Once again, Helena and I headed out to McGill to participate in yet another language study.
I must admit, I didn't fully understand yesterday's experiment (I arrived in a cold, public-transit-riding–induced haze). This time, Helena listened to recordings of English "da" and French "da." That's where I get lost. "Da" being fairly meaningless in both languages, I assume the question is whether Helena can recognize that the syllable was pronounced by an English speaker or a French speaker, by the intonation, the "quality" of the consonant and of the vowel.
Again, I listened to jazzy tunes over some heavy-duty headphones so as not to colour Helena's responses.
The attention-getting mechanism for this study was a little different than for previous studies. Just one red light was flashed in front of us, but a monitor projecting a checkerboard pattern also faced us and periodically flashed on and off. I guess since the subjects for this study are about a year old and a little more sophisticated, so must be the methods to gauge them.
For her efforts, Helena received a T-shirt proclaiming her an Official Consultant on the Infant Speech Perception Project (School of Communication Sciences and Disorders).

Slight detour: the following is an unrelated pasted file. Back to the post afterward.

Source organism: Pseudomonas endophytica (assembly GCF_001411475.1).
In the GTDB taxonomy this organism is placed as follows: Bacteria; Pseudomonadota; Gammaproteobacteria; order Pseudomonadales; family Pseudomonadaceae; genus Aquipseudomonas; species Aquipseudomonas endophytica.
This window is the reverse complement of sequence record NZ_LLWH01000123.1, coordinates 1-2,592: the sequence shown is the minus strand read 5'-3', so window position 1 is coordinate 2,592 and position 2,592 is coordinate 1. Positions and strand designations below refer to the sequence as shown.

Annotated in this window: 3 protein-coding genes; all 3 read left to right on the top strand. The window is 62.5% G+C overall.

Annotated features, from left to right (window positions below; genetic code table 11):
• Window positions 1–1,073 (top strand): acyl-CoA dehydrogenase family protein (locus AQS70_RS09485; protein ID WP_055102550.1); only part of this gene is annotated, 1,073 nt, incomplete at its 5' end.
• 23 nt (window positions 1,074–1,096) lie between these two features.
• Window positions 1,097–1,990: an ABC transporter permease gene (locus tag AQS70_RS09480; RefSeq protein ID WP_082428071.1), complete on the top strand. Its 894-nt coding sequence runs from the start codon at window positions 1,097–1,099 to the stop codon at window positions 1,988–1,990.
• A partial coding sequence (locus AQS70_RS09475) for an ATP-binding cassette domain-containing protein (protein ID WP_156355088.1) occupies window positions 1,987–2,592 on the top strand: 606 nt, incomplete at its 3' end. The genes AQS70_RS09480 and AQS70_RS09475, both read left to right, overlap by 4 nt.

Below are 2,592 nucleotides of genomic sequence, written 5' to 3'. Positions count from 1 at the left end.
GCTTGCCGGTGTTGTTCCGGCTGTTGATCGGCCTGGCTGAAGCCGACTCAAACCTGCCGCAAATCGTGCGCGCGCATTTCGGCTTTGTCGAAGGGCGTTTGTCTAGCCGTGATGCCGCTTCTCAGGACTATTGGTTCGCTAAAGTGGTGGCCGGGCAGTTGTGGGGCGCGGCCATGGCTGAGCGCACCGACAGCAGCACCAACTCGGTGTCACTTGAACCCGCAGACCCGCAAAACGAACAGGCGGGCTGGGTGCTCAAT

Previously, we participated in a study of vowel contrasts — the difference between "heed" and "hid" as judged by Helena's reaction to them being piped in at the left and at the right. Since Helena was well-behaved back, the experimenters asked if they could take data for a music study another group was working on. Vocal versus instrumental music. They played a Chinese folk song. Apparently there's a clear gender distinction — girls prefer the sound of a singing voice. So on June 24, Helena received her first degree, "Honorary Infant Scientist Degree" according to the official-looking certificate — MIT, here we come.
On August 12, Helena was observed as part of a study to determine whether infants of a certain age can recognize unnatural sentence pauses. Her T-shirt identifies her as a Research Assistant to the Bilingual Acquisition Lab (Department of Psychology).
Human baby, lab rat, trained monkey, it's all the same. (Hey, it's not like we locked her up in the attic to see if she would develop language on her own.) Heck, it's all for science!